They're people like Andy Cabral. Son of Portuguese immigrants, Andy started his business on an SBA loan and now runs 10 stores across Maryland and Virginia that employ 130 people. And Andy has already seen one loan fall through the cracks because of the financial crisis, and he's hit the cap on his SBA loans. But the measure we're announcing today will help Andy and other franchisees pursue their plans to expand and create more jobs.

And these steps will make a difference for more small businesses like Pete's Apizza in Washington, DC. I recommend it that everybody go out there. [Laughter] When the three owners had little more than a dream of opening up a casual pizza restaurant, they found it challenging to get financing. Ultimately, they got a loan through City First Bank, a community development bank right in Washington. Today, business is booming. And the initiative we're announcing today will help more banks provide more loans to businesses like Pete's.

And the steps we've announced will make a difference for Joe and Doug and all the folks who work here at Metropolitan Archives. In the past 5 years, you've done all that's asked of Americans who hope to pursue a dream of owning their own business: You've taken a risk on a good idea; you've worked hard for your success; you've met your responsibilities to your employees and your customers. It's time that responsibility and that success are rewarded with the opportunity to keep growing, keep hiring, keep contributing to the success of your community and of your country. That's the opportunity we're providing today, and that's the opportunity I will continue to fight for as your President in the weeks and months ahead.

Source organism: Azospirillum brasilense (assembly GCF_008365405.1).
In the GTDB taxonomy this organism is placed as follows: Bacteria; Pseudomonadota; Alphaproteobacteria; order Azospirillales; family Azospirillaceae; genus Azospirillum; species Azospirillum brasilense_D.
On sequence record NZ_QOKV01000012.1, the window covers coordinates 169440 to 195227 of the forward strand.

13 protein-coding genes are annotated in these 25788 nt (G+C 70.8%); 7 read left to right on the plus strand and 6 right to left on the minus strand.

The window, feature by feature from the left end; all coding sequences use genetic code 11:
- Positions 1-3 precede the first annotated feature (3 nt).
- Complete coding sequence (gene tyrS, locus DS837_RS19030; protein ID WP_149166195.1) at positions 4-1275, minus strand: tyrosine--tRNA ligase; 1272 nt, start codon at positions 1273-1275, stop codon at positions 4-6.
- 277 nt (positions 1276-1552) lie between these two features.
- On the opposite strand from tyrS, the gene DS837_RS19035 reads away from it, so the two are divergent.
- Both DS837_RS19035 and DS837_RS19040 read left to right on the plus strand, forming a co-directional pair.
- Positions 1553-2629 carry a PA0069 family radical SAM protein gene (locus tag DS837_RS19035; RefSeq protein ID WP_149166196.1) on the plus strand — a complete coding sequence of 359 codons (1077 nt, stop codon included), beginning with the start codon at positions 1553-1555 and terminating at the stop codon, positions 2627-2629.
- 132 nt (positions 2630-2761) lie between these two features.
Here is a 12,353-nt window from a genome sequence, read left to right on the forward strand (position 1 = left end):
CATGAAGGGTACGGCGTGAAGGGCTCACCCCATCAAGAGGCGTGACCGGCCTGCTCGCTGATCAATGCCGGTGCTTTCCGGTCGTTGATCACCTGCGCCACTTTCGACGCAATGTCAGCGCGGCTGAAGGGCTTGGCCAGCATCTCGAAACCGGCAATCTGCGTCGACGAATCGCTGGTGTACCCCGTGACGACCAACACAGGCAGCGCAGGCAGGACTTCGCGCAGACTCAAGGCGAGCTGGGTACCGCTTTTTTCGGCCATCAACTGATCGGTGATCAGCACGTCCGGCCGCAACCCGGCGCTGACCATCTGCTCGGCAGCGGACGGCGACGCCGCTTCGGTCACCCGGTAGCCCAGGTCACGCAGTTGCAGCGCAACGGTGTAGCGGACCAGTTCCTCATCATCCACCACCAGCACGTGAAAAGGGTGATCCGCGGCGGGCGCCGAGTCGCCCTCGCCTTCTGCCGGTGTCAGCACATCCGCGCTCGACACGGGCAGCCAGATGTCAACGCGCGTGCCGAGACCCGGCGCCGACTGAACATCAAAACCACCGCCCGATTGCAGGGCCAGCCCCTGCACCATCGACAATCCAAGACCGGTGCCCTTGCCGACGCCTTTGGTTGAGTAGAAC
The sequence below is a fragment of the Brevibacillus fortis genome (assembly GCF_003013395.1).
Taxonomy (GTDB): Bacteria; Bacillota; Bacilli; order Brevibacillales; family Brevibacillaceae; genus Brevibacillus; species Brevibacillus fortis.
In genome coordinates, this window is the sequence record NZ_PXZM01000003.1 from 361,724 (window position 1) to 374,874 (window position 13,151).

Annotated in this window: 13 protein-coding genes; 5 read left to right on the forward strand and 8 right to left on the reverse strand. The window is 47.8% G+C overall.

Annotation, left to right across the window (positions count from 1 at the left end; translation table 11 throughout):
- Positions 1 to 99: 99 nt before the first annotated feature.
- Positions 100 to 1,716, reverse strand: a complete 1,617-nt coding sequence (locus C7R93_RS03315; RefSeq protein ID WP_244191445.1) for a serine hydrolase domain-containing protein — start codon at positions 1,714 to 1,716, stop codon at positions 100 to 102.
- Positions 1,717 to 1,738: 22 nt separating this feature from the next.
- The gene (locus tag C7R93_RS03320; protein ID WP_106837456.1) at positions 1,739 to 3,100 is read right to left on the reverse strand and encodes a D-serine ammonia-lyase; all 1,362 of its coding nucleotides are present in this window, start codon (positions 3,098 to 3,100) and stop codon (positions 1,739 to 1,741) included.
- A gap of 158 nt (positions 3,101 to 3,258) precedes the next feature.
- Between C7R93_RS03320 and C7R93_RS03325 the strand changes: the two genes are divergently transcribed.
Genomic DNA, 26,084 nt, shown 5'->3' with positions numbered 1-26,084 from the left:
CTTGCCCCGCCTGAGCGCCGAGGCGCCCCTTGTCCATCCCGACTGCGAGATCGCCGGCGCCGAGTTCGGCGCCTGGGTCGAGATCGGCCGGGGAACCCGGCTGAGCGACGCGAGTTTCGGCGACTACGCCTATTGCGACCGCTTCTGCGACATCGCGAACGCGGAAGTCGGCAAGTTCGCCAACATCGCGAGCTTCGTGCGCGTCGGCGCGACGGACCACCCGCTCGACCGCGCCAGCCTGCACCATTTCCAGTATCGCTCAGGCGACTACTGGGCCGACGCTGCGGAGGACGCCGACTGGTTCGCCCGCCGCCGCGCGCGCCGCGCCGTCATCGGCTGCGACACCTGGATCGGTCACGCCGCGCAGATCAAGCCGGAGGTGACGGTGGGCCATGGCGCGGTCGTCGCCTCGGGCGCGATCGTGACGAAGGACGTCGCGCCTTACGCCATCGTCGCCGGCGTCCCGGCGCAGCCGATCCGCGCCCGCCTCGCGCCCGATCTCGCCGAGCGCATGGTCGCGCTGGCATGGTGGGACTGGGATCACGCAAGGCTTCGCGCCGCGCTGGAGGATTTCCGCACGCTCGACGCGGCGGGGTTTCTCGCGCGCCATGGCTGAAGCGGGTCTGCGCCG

So to all the small-business owners out there, I just want to close by saying this: I know that times are tough, and I can only imagine what many of you are going through, in terms of keeping things going in the midst of a very tough economic climate. But I guarantee you this: This administration is going to stand behind small businesses. You are our highest priority because we are confident that when you are succeeding, America succeeds.

Thank you very much, everybody.

Note: The President spoke at 2:16 p.m. In his remarks, he referred to Joseph A. Incarnato, president, and Douglas J.J. Peters, co-owner, Metropolitan Archives, LLC; Andy Cabral, store owner, Dunkin' Brands, Inc.; and Joel and Alicia Mahr, and Thomas Marr, co-owners, Pete's New Haven Style Apizza.

Barack Obama, Remarks at Metropolitan Archives, LLC, in Landover, Maryland Online by Gerhard Peters and John T. Woolley, The American Presidency Project